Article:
Jesse Stone isn't as fast with the wise cracks and snappy dialogue as Spenser is, but the two main crooks give us a lot of snappy dialogue. In fact, one restaurant conversation between Macklin and Crow could've easily been between Spenser and Hawk.
Lots to notice in the book. Jenn is going to a Cambridge shrink. Could that shrink be somebody we Spenser fans know well? A base of characters is being built up here, and I'm sure we'll see some of them in future books. Tony Marcus shows up, but notice that Stone doesn't meet him, so they're unaware of each other. A lot of readers are concerned about Sloan's drinking and his sex habits. It seems to me that he's not truly an alcoholic and is keeping his drinking under control. As far as whether he's practicing safe sex or not...well, Parker doesn't really tell us whether he's taking precautions or not.
Important thing is that this is a fun read. The short chapters are hooks though...like salted peanuts, one always needs one more. And I disagree with anyone who implies these books are quickly forgotten. I'm surprised when I come across references to the previous book as to how much I do remember.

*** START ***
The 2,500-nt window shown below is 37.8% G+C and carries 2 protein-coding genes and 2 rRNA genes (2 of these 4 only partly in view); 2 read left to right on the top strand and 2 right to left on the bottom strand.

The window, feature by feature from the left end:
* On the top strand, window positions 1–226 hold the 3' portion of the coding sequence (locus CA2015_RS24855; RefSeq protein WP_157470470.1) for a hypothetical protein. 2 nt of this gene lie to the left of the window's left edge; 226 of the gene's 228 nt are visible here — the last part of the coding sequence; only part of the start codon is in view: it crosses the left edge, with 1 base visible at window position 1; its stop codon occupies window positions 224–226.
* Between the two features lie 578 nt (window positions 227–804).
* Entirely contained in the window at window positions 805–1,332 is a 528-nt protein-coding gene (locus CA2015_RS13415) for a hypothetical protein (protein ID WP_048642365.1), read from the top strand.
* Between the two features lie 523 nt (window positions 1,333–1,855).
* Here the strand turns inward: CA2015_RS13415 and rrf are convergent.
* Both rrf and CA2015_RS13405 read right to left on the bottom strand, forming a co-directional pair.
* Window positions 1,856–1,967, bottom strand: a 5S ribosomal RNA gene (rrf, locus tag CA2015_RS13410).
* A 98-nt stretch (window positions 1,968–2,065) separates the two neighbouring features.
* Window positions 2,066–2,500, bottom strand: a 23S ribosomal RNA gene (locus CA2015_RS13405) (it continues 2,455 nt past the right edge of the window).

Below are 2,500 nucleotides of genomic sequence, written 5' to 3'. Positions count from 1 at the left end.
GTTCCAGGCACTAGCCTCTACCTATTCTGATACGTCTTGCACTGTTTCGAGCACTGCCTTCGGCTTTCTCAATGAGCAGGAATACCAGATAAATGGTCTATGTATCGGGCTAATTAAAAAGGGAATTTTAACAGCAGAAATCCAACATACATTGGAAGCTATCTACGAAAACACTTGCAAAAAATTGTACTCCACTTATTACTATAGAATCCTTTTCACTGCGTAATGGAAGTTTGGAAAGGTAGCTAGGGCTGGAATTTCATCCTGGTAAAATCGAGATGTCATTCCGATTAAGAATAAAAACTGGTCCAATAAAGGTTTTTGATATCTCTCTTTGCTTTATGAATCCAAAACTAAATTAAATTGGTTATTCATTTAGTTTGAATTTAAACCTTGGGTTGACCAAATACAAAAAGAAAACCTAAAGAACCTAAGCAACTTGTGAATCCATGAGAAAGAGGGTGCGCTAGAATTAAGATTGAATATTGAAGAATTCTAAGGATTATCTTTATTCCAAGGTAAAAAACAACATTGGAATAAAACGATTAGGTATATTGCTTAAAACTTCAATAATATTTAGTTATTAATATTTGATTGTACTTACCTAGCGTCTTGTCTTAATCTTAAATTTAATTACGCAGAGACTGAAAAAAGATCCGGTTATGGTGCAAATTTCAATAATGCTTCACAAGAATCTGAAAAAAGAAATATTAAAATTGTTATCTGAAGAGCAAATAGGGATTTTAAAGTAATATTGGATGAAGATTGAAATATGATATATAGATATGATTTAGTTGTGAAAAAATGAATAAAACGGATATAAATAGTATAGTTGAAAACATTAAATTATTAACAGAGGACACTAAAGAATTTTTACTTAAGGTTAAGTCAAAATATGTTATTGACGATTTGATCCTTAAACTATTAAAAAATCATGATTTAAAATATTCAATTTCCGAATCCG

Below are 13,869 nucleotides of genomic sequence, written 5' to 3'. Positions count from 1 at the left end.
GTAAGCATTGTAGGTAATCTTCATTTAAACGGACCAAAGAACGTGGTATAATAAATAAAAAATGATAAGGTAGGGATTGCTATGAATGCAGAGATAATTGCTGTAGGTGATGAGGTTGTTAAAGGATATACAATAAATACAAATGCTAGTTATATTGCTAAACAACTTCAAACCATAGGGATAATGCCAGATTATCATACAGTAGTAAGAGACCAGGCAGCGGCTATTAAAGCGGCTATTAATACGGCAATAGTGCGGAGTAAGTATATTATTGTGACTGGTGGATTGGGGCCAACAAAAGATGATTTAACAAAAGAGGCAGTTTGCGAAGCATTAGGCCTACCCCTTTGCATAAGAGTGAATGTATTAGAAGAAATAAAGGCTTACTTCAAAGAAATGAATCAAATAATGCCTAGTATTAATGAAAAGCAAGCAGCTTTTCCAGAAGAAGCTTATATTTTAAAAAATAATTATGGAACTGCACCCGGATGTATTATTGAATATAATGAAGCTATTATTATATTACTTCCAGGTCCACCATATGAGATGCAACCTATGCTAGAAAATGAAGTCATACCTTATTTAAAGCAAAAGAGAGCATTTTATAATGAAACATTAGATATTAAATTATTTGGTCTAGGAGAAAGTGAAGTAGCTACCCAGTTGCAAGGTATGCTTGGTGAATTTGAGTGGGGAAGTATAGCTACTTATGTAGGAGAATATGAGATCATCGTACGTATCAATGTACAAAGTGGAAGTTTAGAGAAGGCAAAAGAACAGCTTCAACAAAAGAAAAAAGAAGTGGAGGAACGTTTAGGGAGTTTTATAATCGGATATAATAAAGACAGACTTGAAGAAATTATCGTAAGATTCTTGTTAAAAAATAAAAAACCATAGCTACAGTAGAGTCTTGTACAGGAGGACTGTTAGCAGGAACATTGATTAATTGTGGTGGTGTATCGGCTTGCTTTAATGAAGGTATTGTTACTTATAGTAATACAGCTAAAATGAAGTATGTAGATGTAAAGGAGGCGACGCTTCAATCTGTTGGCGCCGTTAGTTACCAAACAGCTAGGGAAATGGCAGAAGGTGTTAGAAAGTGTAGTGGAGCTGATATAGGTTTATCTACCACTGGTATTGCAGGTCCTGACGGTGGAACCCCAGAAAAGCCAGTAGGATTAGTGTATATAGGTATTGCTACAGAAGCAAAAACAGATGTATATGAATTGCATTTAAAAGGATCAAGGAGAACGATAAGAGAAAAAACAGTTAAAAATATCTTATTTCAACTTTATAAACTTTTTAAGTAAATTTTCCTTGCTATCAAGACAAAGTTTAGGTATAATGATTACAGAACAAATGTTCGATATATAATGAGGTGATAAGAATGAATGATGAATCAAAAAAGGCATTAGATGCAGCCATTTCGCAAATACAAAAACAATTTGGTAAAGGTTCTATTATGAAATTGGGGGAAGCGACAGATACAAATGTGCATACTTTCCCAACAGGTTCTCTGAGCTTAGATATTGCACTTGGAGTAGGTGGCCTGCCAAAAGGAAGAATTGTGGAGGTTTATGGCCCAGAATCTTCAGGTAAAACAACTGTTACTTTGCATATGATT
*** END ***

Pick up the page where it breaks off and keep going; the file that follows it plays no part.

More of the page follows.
If Parker is indeed easing Spenser out the door, Sloan may well be the more interesting of Parker's new series heroes.
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4.0 out of 5 stars I'm becoming a real Robert B. Parker fan! Feb. 21 2002
Format:Mass Market Paperback
As luck would have it it appears that I'm reading Mr. Parker's books in reverse order, but I'm finding it doesn't much matter. So far I've only read two, and each had a different leading chracter, but the writing style is very similar and very easy to read. The chapters are short, some might think a bit too short, but I was always driven to read "just one more." :D
In my opinion the writing is simple, but I haven't found the character development "one dimensional" as some have observed. I feel that I know the characters pretty well even though they're introduced in relatively few words. For me, it makes the book that much more entertaining, and certainly less work.
This really isn't a murder mystery, but rather it's a "who's doing it" - the story unfolds before your eyes, and even when you think you know what's going to happen, you'll still find plenty of surprises along the way.
I truly recommend this book, and I already have another Jesse Stone book on order:D
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5.0 out of 5 stars A good read, even for a nice try. Feb. 10 2002
By A Customer
Format:Hardcover
Like "Night Passage" this novel is also a nice try. But it does a lot better job of being a good mystery. This is Parker's best novel in years. The action moves at a steady pace without breaking down. And we see Jesse Stone as the police chief he could be. Try it, you'll like it.